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Texas ALJs Recommend Rejecting CenterPoint-TDU's Proposal To Recover Flat Charges On Per "Meter" Basis, Rather Than Per "Customer"

ALJs Make Recommendation On REPs' Concerns Over Timing Of New CEHE Rates

September 17, 2019

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Copyright 2010-19
Reporting by Paul Ring •

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Three Texas ALJs have recommended that the Public Utility Commission of Texas reject the proposal from CenterPoint Energy Houston Electric, LLC ("CenterPoint" or "CEHE") to change its flat monthly charges (customer charge, metering charge) from a "per retail customer" basis to a "per meter" basis, in a proposal for decision in CEHE's rate case

As first reported by, the proposed change had been opposed by retail electric providers

The ALJs recommend that the Commission reject CenterPoint's proposal to assess the Customer and Meter charge on a per-meter rather than the current per-customer basis. "Although the ALJs understand CenterPoint's position and find that it addresses some legitimate concerns, the preponderance of the evidence presented does not support its adoption by the Commission. There is insufficient evidence to find that the alleged subsidization of the above-referenced 600 customers [currently served by multiple meters assigned to a single ESI ID] warrants such a change to the tariff," the ALJs said

The ALJs agreed that current language in CEHE's tariff, which authorizes CEHE to condition the installation of a second meter for a retail customer on the requirement that the second meter is assigned a separate and individual ESI ID, addresses concerns about any subsidization increasing, with the ALJs stating that, "CenterPoint already possesses the tools to stem, if not avoid the problem CenterPoint's proposal for a per-meter charge was meant to fix."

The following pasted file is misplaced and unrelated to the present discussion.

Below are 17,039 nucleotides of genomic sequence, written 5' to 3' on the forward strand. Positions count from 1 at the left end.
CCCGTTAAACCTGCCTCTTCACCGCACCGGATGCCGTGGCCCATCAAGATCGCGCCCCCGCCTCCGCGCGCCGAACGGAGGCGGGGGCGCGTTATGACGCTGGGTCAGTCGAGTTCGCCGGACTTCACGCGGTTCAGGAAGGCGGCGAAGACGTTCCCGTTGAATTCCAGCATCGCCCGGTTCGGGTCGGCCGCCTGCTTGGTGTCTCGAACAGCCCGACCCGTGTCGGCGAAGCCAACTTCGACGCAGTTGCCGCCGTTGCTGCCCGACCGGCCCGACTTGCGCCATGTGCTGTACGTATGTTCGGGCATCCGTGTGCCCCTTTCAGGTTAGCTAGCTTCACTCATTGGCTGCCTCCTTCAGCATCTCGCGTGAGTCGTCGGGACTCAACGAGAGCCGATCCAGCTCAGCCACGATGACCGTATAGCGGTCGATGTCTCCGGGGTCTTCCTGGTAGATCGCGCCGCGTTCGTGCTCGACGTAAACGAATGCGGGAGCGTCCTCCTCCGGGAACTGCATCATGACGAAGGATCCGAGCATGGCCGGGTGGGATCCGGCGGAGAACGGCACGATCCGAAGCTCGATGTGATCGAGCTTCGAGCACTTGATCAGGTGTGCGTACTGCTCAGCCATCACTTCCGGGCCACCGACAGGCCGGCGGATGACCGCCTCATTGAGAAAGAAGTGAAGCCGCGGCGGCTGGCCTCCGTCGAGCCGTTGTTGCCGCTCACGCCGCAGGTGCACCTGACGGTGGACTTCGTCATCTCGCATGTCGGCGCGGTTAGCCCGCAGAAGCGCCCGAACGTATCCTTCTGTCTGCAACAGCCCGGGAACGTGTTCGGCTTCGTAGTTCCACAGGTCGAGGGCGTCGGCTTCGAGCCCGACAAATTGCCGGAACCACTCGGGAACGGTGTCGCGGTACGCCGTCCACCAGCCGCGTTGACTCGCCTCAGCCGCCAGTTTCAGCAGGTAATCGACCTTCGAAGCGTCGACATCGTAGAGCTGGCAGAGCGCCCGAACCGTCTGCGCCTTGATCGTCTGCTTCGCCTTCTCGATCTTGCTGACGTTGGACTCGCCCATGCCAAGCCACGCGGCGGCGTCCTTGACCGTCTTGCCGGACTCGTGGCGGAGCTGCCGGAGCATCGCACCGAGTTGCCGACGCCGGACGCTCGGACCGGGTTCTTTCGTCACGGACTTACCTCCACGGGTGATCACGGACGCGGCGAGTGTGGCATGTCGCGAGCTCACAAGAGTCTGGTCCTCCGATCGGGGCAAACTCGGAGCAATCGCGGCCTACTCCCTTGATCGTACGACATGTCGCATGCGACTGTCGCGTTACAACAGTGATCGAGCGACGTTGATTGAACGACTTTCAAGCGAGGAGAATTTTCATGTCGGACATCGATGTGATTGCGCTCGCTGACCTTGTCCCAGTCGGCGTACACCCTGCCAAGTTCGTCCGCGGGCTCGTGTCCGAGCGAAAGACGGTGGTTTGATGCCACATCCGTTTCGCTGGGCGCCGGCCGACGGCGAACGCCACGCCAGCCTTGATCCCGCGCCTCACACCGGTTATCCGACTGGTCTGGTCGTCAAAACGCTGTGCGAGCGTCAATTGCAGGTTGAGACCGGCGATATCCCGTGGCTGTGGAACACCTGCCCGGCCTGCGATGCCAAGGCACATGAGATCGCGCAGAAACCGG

In the aggregate, the ALJs' proposed order would reduce CEHE's flat monthly charges (combined customer and metering) from the current $5.47 per customer per month, to $4.42 per customer per month (slightly lower than the $4.43 originally filed by CEHE)

For a full list of base rate components by customer class under the ALJs' proposal for decision, see page 91 of this link

Concerning the effective date of the new TDU rates, the ALJs said that REPs' concerns regarding timing of the effective date of the new rates, and CEHE's suggestion that the issue is better addressed in a rulemaking, are questions for the Commission

"The ALJs regard questions as to the timing of the Commissioner's final order in this case and whether to initiate a rulemaking to address the REPs' concern as issues for the Commission," the ALJs said

Regarding the allocation of transmission and distribution charges, the ALJs recommend that the Commission: (1) adopt ERCOT 4CP as CenterPoint's method to allocate transmission costs; (2) approve CenterPoint's request to use CEHE 4CP to allocate demand-related distribution costs among its customer classes; and (3) approve CenterPoint's proposed methods for billing the transmission and distribution costs to its customers

The ALJs said that CEHE did not meet its burden to support a deviation from its current allocation method (ERCOT 4CP) for transmission costs in favor of its proposal for use of the CEHE 4CP.